Thursday, July 18, 2013


I've been running with Rocco on the local paved running path (the "Greenway") a lot this summer, and usually the comments I overhear as a pass by them in the opposite direction are one of three things:
-"What kind of dog was that? I think an English Springer Spaniel..."
-"That dog looks really fast."
-"That dog is totally pulling his owner and not the other way around."

True, true, and true. Recently though, on several running outings with Rocco, I've overheard people say "I wish I was a runner, ::Fido:: would LOVE to run like that." You wish you were a runner? How do you know that you're not? I don't understand this statement at all. Obviously if you are walking on the greenway you are physically capable of... yes... walking. Well, running is merely a faster walk right? Maybe the term 'running' is intimidating to people, and 'jogging' should be instead used to help motivate folks to pick up their walking pace. I don't know. Seems to me that many people just assume they are not runners because they have never in fact ran, so I give them credit by this account they are correct. They are not runners. But when someone says "I wish I was a runner" this leads me to believe they have already written off the possibility that they could one day try running (maybe ::gasp:: even LIKE it) and run with some consistency. 

There are SO many great opportunities for folks healthy enough to walk to learn how to jog/run. There are apps. There are programs. There are books. There are coaches/trainers. There are so many ways to learn how to become a runner, it seems illogical to me that you wouldn't try jogging or running if you were motivated to do so. Just this morning there is an article in the Washington Post about this very topic: Couch-to-5k article (Washington Post).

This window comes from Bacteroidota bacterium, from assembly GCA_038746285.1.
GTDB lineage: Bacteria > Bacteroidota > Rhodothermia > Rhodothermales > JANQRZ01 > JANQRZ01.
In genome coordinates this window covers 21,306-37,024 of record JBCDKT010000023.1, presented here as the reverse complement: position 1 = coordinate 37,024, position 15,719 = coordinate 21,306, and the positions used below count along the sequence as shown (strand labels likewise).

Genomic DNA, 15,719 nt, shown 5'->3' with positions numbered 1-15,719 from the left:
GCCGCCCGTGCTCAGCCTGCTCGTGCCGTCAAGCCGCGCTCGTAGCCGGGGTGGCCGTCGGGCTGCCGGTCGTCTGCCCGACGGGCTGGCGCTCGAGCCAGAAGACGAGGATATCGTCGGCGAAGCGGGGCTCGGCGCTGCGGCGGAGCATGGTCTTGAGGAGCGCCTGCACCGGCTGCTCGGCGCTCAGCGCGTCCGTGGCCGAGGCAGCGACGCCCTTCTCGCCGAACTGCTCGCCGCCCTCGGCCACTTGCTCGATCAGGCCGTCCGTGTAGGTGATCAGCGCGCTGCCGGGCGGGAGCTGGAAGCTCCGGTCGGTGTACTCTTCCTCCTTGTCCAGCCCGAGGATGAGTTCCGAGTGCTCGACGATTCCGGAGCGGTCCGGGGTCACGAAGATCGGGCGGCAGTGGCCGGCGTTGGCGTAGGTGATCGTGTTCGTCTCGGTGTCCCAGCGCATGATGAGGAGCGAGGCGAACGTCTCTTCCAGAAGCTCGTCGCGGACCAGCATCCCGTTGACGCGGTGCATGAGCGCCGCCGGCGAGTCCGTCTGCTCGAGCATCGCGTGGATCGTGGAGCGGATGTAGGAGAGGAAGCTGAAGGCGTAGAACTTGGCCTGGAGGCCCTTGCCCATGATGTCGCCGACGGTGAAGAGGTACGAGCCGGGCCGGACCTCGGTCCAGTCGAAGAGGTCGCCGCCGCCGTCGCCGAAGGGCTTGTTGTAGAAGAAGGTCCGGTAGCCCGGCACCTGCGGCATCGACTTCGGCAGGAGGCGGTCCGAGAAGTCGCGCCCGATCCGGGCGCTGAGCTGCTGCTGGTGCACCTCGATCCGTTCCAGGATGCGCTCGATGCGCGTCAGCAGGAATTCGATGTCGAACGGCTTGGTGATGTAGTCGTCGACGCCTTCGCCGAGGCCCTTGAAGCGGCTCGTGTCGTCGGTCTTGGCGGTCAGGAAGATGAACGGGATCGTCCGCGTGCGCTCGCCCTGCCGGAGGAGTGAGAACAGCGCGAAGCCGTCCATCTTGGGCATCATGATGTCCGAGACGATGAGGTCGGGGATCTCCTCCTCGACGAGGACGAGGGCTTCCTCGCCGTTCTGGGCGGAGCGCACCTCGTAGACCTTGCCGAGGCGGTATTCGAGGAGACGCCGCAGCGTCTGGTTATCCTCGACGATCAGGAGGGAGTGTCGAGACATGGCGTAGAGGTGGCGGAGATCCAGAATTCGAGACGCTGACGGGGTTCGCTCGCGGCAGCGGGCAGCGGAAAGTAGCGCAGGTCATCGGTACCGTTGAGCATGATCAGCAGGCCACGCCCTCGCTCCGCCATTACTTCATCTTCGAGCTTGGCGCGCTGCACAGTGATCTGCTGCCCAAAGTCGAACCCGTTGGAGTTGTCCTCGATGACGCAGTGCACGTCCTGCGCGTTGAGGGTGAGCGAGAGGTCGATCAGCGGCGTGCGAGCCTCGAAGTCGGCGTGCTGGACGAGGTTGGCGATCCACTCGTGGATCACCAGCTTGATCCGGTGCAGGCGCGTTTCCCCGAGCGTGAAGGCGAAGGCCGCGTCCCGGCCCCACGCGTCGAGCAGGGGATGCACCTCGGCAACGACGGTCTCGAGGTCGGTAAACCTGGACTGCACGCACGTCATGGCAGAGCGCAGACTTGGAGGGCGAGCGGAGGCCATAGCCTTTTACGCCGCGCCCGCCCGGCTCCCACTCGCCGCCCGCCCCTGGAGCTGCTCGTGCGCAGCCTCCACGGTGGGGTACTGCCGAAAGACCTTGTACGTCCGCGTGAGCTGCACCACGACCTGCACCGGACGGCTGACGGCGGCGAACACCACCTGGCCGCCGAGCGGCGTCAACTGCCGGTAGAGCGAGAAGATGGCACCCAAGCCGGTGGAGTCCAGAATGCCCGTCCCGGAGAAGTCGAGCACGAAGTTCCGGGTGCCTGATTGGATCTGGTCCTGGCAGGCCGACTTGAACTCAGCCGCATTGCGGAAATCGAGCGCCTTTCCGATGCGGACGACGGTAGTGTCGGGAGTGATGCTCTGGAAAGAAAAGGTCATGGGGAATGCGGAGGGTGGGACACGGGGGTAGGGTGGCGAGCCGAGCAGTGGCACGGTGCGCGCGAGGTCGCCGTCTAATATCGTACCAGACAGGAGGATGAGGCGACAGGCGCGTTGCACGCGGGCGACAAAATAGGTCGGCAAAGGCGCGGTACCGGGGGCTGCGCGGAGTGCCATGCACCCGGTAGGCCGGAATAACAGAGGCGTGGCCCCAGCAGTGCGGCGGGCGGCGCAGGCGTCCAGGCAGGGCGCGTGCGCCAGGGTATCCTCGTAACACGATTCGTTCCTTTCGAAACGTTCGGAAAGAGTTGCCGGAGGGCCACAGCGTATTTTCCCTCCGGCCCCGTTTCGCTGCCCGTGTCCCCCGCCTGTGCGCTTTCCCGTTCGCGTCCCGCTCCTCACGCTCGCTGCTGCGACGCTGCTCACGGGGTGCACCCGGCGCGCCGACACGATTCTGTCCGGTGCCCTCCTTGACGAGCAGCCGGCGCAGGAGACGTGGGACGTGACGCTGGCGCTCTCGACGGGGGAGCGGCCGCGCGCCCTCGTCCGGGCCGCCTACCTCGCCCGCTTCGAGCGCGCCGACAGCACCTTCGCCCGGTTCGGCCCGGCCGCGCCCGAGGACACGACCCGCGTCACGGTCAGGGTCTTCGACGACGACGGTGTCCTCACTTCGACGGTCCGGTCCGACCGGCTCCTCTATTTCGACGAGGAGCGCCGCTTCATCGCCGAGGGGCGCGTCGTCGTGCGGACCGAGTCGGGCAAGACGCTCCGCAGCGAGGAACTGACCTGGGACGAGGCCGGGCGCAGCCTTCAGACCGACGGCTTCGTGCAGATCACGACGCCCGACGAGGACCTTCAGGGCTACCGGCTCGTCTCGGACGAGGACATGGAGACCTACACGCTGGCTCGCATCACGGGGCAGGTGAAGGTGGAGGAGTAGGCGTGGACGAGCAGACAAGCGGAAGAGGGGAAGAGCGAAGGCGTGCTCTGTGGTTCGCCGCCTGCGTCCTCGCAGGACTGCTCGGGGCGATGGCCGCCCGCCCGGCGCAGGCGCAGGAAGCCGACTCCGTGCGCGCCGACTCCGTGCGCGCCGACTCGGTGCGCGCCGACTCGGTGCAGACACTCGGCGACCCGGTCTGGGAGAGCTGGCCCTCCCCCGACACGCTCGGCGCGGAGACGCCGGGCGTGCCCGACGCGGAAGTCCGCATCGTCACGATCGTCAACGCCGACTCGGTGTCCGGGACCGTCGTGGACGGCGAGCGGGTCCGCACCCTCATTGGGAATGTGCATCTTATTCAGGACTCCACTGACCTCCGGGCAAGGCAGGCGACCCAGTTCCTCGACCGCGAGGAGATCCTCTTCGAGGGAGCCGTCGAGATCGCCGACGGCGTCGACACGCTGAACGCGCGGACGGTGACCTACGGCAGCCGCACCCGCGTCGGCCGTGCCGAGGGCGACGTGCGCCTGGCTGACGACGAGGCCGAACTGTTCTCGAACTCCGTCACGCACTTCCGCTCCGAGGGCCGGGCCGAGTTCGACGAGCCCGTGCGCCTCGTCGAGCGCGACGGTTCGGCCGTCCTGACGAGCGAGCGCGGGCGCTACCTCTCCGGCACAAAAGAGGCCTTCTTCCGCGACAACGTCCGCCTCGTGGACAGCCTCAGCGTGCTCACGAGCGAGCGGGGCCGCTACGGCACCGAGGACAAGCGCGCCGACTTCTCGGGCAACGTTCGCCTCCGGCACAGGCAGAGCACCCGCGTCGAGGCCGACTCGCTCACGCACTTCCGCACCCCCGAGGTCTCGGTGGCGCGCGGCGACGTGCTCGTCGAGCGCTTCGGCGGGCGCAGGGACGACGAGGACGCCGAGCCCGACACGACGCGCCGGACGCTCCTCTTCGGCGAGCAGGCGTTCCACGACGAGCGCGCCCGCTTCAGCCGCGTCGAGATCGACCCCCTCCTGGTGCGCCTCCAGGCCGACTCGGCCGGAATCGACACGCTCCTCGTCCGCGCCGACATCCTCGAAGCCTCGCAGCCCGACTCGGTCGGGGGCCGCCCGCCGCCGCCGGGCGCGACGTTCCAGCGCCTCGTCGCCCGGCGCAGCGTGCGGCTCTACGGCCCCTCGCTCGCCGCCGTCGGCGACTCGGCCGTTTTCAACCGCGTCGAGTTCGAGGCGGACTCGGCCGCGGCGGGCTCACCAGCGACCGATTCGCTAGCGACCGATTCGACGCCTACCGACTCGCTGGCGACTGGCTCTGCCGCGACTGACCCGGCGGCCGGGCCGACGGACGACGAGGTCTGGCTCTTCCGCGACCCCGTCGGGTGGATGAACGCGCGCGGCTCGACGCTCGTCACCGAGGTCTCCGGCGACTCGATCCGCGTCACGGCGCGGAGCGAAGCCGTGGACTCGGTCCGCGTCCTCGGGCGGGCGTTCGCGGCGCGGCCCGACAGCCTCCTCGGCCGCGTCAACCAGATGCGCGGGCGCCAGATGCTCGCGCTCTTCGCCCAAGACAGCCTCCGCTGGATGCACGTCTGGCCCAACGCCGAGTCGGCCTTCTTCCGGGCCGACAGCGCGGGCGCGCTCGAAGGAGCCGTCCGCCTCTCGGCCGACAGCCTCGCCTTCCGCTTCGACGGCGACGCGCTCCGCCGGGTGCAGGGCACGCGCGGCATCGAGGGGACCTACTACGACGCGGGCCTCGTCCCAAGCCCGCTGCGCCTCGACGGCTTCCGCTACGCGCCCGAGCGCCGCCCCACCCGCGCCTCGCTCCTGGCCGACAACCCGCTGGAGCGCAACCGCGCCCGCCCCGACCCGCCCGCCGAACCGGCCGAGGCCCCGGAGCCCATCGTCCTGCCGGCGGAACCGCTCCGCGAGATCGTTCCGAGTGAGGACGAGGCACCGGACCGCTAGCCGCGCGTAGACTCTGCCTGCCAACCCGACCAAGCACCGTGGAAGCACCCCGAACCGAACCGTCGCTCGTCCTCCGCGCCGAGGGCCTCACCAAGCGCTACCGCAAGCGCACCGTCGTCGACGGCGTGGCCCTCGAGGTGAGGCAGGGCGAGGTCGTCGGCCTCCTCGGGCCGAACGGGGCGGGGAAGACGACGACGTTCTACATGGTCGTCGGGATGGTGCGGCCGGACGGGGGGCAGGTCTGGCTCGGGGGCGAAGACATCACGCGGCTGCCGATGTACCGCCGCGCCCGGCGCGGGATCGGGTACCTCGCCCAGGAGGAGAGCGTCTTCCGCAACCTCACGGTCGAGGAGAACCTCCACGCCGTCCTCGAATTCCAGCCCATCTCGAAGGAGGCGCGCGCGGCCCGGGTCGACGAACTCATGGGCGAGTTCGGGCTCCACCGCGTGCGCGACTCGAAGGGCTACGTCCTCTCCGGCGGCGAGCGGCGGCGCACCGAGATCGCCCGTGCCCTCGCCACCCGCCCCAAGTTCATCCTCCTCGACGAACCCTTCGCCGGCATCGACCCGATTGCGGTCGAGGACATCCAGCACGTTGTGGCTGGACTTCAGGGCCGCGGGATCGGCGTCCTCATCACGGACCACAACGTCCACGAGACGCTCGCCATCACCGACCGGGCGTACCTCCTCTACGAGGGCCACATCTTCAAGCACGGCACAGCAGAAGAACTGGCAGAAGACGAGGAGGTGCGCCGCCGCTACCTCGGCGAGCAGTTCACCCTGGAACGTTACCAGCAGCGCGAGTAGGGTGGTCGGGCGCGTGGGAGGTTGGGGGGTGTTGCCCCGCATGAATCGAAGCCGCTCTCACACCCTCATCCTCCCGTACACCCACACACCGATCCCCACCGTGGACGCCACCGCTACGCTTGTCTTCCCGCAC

As I have stated, this article mentions that if you "are otherwise healthy", you can complete a 5k in three months time with no previous experience with running. This may seem daunting if you "are not a runner" as some say, but the premise of this and similar programs is that you continue your walking routine but gradually add in intervals of jogging (eventually running) with your walking until you can jog longer than you walk. This type or program isn't training you to run hurdles or Steeplechase, it's merely providing a guide for you to empower you to TRY running! 

Again I will emphasize: if you can walk, you can jog. I know many, many people that write off the possibility of running because they have "bad (insert joint here)", like bad knees or a bad back. Well, if you can walk without pain, how is it possible that your knees are "bad"? And if you have a bad back, I would imagine that is equal parts muscular weakness and poor physical fitness (sorry, but it's probably true). If you are overweight or obese, chances are your joints hurt because you are carrying more bodyweight than your joints/ligaments/skeletal frame are genetically intended to support. My husband, the physical therapist, sees this on the regular. In fact, if more people realized their back pain was more closely due to poor overall health and much less a true orthopedic condition, he would be pretty bored at work. 

The truth is folks, if you are able to walk without pain, you CAN become a runner and I would argue you SHOULD become one. Running is efficient, weight-bearing (good for your bones!!), and such a blessing in more ways than you could ever imagine. The running community is fun, supportive, adventurous, understanding (running IS the cheapest therapy there is, after all), and totally worth the effort of trying to learn to run. If you are reading this and are one of those people who watches other people run in envy or you're scared to take a first step alone, please email me or let me know. I've seen the joy that running brings to "newbies" and it is SO exciting for me to see others experience this love for the first time that will, literally, change your life. So if you suffer from "I'm-not-a-runner-itis", I'm here to help you. There are apps to help you. Other coaches. Couch-to-5k programs. Books. Websites. Reach out to something or someone and I PROMISE you won't regret it. This is one syndrome you can easily kick to the curb, you just have to have the motivation to try it. You can and will become a runner, you just don't know your full potential until you try. 


  1. Hey I shared this on my personal training page, hope that's okay but I am hoping the ladies who come to my classes on Tuesday and Thursdays will make a group goal of doing a 5K together:) We start off with 4 minutes of jogging for 30 seconds walk for far so good :)

  2. I would like to ask you a few personal questions about running. If you have the time. Awesome blog! Thanks April for sharing.
    I am April's other sister in-law that "wishes" I knew the joys of running.